Planning application submitted for new ecological crematorium
- Credit: LIB DEMS
The application will now go through the planning process which includes documents being validated.
The application will then go live East Cambridgeshire District Council website.
The crematorium is proposed on land which previously was used by Mepal Outdoor Centre.
Following the closure of the centre in December 2016, the site was subject to multiple arson and vandalism incidents.
However, parts of the site have since become home to wildlife and biodiversity.
This natural transformation, say East Cambs Council, means that its future use must respect and enhance the evolved ecological needs of the site.
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The submission of the planning application follows a public survey which was undertaken at the start of 2021, inviting residents’ thoughts about the proposed plans.
As part of the planning application, a formal consultation process will now take place.
The application includes a main chapel, a small side chapel and an electric cremator emitting significantly less greenhouse gas emissions than other crematoria in the East of England.
It also includes natural burial plots, a modular function building for the natural burial aspect and a pet cemetery located away from the other facilities and one acre of new planting including 57 new trees and 40 fruit trees.
Councillor Anna Bailey, Leader of East Cambridgeshire District Council, said: “Firstly I would like to thank residents for taking part in our survey on the proposals.
"We made a commitment to engage with communities on our proposals and we are now moving to the next step of consultation, through the planning application process.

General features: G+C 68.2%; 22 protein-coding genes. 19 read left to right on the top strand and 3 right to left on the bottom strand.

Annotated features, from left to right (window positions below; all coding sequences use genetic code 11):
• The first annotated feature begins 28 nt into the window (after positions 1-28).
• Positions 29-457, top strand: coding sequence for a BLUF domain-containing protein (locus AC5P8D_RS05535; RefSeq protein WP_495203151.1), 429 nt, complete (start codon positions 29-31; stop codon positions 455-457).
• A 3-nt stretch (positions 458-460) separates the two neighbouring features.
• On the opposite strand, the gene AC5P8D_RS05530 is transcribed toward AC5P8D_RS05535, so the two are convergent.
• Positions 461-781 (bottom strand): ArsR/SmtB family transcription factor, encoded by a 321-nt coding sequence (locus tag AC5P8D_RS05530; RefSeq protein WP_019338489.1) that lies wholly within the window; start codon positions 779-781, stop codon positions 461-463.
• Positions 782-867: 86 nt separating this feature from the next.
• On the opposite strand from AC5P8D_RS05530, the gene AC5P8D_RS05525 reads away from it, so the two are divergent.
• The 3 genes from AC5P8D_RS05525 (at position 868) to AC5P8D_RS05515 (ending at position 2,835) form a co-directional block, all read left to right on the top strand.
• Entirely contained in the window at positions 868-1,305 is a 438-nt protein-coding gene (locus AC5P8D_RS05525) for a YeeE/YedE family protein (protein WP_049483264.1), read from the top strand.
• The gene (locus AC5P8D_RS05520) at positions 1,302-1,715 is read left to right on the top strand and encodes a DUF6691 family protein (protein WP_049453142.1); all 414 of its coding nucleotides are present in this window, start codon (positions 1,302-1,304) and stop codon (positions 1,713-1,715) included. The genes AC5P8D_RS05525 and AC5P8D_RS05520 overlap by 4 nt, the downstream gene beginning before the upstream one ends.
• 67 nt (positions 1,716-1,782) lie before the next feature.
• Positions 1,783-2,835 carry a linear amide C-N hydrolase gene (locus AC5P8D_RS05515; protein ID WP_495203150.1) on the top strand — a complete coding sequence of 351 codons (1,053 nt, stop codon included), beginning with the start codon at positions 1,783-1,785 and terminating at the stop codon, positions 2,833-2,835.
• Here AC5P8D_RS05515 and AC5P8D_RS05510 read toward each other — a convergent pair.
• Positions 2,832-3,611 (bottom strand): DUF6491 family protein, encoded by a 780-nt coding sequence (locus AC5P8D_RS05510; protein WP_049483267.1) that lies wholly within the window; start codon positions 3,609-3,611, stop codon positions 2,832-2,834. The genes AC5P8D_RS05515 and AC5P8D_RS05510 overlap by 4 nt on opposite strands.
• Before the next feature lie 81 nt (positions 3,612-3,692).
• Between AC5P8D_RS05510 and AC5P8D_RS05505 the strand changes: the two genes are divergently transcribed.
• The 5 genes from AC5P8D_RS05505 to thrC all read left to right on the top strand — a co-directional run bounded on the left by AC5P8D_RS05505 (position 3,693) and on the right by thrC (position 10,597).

“As well as providing a facility for residents that currently doesn’t exist in the district, we have been working to ensure that the proposal reflects our environmental vision for the district.
“This not only includes protecting the ecology that has flourished over the past four years but creating a proposal which is an exemplar sustainable development.
"It gives back to the site through additional planting and ongoing sensitive management to enrich the area.
“We are also making good on our promise to deliver the maximum level of public access for recreational use of the site, which, as advised by The Wildlife Trust need to be low impact in order to respect and protect the wildlife and biodiversity that is flourishing there.
"I am pleased that the site will be available for dog walking, bird watching and fishing.”
The proposed crematorium, which will be confined to the existing footprint of buildings on the site, and other associated uses are not anticipated to result in any significant adverse residual effects to identified ecological assets.
Monitoring is currently proposed to be in place for five years to assess ongoing impacts from the use of the site.
Residents will be able to view the application on the council’s website as soon as the application has gone through due process and is deemed to be valid.
All the documents that support the application will be available including all ecological reports, the statement about compliance with planning policy, the results of the public consultation to date.
In January when the public consultation was announced, opposition leader Lib Dem councillor Lorna Dupre described it as the “last chance” to comment on the controversial application.
"The survey seeks views on a number of aspects of the proposal,” she said.
“But there is no option for residents to indicate if they would prefer to retain and restore the outdoor centre.
“You can however make additional comments in the last question on the survey.
“If you don’t agree with the Mepal Outdoor Centre site being re-developed as a crematorium you could use that question to express your views.”
She added: “Despite its shortcomings, the public consultation
survey is the only opportunity local residents currently have to express their views.
“Do take a few minutes to submit your thoughts.”